Skip to main content

Making the Monster - Kathryn Harkup ****

Subtitled 'the science behind Mary Shelley's Frankenstein', what we get here is a mix of a biography of Mary Shelley and historical context for the various aspects of science that feature in Frankenstein, from electricity to preserving organs after death. I found this a much more approachable work than the annotated Frankenstein - in fact the perfect title would probably have been a combination of the two, with annotation based on Kathryn Harkup's words plus the text of the original.

I have given the book four stars despite some reservations, because the good bits were very readable and interesting. The biographical sections filled in a lot I didn't know about Mary, her parents and her relationship with Shelley and his family. What's more, Harkup manages to make this engaging in a way a lot of the 'life story' parts of popular science tend not to achieve. The other chapters that really engaged me were the straight science ones - for example, the chapter on electricity, now so central to the Frankenstein story (though apparently it's not clear in the book that this is what was used) both gives a lot of detail on how electricity was gradually understood and on the way it was treated as a mix of entertainment and science at the time.

The medical sections I enjoyed less - partly because I'm no fan of books on medical topics and partly because they were far less of a direct link between the fiction and the medical experience of the time, given that what Frankenstein does is so ridiculously far from possibility. One of these section - covering Hunter and others dealing in human dissection - was a tad slow, as there seemed to be a lot of repetition. Too much detail for me, certainly.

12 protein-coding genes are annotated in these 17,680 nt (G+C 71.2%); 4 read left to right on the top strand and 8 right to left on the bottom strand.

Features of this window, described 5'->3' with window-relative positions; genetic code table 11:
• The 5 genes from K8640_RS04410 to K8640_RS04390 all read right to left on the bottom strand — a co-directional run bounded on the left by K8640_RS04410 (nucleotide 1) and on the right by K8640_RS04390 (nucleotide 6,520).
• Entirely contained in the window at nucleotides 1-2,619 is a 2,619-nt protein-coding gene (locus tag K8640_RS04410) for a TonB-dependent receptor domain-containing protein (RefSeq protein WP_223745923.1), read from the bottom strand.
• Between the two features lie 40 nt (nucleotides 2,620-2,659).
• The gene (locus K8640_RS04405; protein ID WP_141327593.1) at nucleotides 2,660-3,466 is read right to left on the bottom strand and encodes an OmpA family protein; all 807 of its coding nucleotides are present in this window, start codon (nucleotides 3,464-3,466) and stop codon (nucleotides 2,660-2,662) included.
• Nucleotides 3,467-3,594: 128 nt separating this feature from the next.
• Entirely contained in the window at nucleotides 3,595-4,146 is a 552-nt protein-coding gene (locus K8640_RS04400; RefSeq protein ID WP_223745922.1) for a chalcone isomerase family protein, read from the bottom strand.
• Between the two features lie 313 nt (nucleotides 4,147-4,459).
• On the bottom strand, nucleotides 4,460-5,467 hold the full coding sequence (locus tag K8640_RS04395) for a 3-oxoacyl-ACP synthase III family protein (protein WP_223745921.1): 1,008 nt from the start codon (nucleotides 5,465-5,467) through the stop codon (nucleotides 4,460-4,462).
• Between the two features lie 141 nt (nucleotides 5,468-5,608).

My reservations otherwise tend to be in small details. Harkup seems not to understand science fiction. She comments 'Frankenstein is often cited as the first science-fiction novel [hyphenated? really?], but there is much scientific fact to be found within its pages,' as if it is unusual for science fiction to feature factual science. If there weren't any science, it would be fantasy.

There is also something of a tendency to overplay things. We are told that Mary was brought up in a family with 'very restricted income' - which, bearing in mind her brothers went to boarding school and Mary had 'tutors in music and drawing as well as a governess' would probably have been considered a little far-fetched by her working class contemporaries. Similarly, there is too much weight given to the importance of alchemy. And at one point Harkup appears to confuse Roger Bacon and Francis Bacon.

One last observation - Harkup never says how turgid Frankenstein is to modern eyes. I know the aim here isn't lit crit, but the novel is a painful slog to read now. The ideas are marvellous, but the writing style has not aged well.

Nonetheless, Frankenstein is important in the history of science fiction, and there is genuinely interesting biography and science to be found in Making the Monster. Mary's achievements do seem remarkable, given the difficulties she endured from her late teens onwards. I'd recommend this book for anyone who wants to put the novel into context.